Field study of the building physics properties of common building types in the Inner Himalayan valleys of Bhutan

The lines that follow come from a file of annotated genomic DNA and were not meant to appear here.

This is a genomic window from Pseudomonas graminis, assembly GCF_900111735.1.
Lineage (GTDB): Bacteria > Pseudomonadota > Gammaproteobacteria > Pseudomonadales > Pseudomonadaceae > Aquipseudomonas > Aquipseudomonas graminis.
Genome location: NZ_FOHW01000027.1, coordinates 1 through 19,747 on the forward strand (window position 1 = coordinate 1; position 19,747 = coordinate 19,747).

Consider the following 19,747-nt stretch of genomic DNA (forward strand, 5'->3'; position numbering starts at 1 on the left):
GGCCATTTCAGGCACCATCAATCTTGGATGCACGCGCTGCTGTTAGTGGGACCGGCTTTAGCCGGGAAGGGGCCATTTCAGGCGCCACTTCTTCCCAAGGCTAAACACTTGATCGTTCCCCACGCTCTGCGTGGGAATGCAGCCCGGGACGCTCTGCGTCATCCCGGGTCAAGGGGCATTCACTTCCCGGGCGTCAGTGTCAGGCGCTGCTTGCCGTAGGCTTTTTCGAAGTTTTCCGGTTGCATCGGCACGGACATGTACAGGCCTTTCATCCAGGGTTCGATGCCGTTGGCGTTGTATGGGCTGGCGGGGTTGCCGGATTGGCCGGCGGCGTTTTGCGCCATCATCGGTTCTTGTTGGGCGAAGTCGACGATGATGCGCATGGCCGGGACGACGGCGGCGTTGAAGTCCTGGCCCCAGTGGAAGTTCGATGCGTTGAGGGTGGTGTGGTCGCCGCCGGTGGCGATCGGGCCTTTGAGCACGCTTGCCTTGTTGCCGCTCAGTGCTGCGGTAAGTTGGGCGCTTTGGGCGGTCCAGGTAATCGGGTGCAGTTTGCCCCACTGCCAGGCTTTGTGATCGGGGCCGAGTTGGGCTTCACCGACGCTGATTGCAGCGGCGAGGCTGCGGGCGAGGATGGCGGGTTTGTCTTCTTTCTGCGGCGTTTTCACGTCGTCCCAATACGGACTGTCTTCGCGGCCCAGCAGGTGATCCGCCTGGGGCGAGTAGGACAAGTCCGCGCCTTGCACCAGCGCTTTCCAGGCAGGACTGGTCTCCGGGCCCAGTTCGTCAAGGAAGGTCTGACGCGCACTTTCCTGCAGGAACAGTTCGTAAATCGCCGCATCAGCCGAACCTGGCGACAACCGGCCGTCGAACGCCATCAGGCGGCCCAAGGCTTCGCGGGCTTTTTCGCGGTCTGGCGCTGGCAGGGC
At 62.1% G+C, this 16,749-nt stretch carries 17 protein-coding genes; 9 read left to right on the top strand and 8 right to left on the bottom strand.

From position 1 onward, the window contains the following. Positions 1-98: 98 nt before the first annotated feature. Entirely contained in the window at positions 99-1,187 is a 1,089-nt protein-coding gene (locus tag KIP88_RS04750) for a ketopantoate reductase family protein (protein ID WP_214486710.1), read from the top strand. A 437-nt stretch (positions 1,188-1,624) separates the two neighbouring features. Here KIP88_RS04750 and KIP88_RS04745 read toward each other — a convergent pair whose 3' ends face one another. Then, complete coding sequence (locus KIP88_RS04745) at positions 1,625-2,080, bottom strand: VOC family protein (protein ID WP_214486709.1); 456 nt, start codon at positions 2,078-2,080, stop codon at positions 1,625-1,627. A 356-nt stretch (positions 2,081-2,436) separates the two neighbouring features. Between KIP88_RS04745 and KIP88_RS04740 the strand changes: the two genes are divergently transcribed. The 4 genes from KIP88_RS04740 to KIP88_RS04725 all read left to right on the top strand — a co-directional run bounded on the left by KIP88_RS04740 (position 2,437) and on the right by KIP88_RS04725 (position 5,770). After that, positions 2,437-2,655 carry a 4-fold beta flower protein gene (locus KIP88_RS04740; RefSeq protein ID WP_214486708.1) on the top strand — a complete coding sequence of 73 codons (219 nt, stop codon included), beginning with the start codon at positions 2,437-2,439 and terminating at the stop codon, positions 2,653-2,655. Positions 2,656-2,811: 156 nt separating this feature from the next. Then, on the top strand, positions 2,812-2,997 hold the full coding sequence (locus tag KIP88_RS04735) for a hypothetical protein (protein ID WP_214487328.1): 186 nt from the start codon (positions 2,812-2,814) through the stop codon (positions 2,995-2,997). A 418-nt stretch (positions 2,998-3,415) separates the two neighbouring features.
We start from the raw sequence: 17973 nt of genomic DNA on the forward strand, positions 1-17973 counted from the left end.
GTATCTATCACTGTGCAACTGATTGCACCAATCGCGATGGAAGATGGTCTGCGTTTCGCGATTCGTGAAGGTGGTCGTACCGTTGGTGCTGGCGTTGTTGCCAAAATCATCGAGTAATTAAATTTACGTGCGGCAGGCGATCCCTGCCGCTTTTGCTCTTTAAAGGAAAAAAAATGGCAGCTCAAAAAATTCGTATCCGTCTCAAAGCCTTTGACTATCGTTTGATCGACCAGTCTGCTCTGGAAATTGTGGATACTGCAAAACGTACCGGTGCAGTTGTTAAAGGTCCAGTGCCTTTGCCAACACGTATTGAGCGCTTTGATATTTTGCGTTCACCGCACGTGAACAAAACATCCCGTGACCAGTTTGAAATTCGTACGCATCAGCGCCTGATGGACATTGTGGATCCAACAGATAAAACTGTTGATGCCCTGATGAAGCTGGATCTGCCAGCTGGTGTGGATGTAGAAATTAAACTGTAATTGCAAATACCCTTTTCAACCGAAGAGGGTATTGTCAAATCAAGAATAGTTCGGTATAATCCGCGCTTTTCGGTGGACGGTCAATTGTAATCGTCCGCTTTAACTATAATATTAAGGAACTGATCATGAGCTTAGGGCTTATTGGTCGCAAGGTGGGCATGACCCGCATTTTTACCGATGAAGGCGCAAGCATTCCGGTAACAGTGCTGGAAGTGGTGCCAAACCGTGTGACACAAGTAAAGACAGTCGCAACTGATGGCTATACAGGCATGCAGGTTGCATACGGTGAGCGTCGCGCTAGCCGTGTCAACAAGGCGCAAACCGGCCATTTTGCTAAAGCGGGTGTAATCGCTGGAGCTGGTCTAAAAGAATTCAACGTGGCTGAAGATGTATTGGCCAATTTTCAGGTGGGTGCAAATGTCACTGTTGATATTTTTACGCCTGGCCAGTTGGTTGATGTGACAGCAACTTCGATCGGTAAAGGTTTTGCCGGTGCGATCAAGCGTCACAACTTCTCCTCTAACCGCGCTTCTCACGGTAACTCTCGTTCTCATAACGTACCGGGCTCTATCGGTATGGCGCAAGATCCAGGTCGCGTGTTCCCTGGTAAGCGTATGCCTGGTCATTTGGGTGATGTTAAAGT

Traditionally, buildings in the Inner Himalayan valleys of Bhutan were constructed from rammed earth in the western regions and quarry stone in the central and eastern regions. Whilst basic architectural design elements have been retained, the construction methods have however changed over recent decades alongside expectations for indoor thermal comfort. Nevertheless, despite the need for space heating, thermal building performance remains largely unknown. Furthermore, no dedicated climate data is available for building performance assessments. This paper establishes such climatological information for the capital Thimphu and presents an investigation of building physics properties of traditional and contemporary building types. In a one month field study 10 buildings were surveyed, looking at building air tightness, indoor climate, wall U-values and water absorption of typical wall construction materials. The findings highlight comparably high wall U-values of 1.0 to 1.5 W/m²K for both current and historic constructions. Furthermore, air tightness tests show that, due to poorly sealed joints between construction elements, windows and doors, many buildings have high infiltration rates, reaching up to 5 air changes per hour. However, the results also indicate an indoor climate moderating effect of more traditional earth construction techniques. Based on these survey findings basic improvements are being suggested.